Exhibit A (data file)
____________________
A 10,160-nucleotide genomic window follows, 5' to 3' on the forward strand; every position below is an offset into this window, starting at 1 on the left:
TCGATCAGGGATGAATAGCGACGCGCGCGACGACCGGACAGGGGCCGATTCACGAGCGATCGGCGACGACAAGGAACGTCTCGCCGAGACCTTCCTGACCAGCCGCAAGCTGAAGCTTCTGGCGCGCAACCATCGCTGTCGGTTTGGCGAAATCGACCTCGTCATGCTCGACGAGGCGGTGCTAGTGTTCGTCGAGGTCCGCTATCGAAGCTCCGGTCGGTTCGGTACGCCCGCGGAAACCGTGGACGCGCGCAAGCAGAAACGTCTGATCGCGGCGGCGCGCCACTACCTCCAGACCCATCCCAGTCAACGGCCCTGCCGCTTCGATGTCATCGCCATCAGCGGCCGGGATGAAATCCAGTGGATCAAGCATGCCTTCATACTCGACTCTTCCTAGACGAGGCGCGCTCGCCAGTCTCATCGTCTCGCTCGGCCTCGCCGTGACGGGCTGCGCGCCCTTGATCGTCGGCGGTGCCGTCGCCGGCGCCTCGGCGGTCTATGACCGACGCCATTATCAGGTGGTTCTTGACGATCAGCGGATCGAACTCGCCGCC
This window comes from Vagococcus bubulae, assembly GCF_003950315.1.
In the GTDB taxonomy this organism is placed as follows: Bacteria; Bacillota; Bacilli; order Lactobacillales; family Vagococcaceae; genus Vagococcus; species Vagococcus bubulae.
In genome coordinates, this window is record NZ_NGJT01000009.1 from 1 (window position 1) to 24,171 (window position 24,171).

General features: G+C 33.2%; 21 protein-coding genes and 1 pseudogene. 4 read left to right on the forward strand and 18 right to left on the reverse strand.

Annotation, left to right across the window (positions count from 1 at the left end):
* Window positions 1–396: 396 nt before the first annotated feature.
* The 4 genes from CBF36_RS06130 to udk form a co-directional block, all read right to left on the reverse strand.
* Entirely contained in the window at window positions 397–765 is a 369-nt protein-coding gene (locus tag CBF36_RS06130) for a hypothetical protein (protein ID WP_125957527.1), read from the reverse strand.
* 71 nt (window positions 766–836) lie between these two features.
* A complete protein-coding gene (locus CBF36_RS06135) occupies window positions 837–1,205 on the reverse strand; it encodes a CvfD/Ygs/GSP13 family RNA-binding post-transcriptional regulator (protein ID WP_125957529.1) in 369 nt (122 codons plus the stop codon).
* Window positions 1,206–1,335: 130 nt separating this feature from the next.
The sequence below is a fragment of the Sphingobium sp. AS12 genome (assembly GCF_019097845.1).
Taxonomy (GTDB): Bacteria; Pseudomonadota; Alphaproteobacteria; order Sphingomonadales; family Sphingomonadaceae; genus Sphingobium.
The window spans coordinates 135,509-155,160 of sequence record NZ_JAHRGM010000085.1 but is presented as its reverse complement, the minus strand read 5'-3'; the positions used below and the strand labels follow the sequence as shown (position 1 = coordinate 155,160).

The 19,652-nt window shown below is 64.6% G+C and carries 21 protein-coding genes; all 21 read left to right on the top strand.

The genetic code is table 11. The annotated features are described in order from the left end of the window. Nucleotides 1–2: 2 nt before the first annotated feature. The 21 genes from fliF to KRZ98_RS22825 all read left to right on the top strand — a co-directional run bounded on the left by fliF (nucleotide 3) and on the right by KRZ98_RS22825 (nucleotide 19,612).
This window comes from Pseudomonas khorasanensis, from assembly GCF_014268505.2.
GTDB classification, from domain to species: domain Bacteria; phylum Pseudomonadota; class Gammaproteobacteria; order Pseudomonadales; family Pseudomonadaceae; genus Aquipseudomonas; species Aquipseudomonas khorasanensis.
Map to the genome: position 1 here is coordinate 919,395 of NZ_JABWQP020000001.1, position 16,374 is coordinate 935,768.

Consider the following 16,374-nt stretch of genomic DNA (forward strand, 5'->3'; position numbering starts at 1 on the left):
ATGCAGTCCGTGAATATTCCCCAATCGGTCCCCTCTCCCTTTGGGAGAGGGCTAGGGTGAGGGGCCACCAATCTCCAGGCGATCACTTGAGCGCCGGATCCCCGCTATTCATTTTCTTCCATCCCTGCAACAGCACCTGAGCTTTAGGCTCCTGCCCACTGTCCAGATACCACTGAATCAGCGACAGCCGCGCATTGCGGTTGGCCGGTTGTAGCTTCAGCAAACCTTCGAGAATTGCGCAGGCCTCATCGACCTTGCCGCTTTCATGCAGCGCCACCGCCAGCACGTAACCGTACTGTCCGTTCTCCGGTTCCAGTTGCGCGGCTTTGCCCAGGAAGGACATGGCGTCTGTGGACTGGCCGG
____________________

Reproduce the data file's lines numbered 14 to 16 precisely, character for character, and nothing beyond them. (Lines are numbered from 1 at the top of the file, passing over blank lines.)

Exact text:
The sequence below is a fragment of the Sphingobium sp. AS12 genome (assembly GCF_019097845.1).
Taxonomy (GTDB): Bacteria; Pseudomonadota; Alphaproteobacteria; order Sphingomonadales; family Sphingomonadaceae; genus Sphingobium.
The window spans coordinates 135,509-155,160 of sequence record NZ_JAHRGM010000085.1 but is presented as its reverse complement, the minus strand read 5'-3'; the positions used below and the strand labels follow the sequence as shown (position 1 = coordinate 155,160).